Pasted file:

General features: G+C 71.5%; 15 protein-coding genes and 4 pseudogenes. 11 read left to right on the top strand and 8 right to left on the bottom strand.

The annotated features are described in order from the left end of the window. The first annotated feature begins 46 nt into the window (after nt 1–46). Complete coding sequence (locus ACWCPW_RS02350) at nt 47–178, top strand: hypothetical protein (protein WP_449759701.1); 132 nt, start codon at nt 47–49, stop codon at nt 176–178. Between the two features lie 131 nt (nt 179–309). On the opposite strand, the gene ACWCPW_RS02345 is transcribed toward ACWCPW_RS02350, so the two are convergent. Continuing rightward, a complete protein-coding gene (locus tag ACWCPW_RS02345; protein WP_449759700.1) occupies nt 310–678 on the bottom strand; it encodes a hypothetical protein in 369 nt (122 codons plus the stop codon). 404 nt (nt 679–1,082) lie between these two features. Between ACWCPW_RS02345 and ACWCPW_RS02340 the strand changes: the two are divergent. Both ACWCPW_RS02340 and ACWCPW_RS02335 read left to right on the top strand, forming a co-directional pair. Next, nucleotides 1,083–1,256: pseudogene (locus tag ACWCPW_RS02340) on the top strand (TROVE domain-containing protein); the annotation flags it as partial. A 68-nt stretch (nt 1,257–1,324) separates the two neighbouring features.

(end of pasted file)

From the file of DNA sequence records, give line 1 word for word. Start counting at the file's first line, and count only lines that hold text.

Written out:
General features: G+C 71.5%; 15 protein-coding genes and 4 pseudogenes. 11 read left to right on the top strand and 8 right to left on the bottom strand.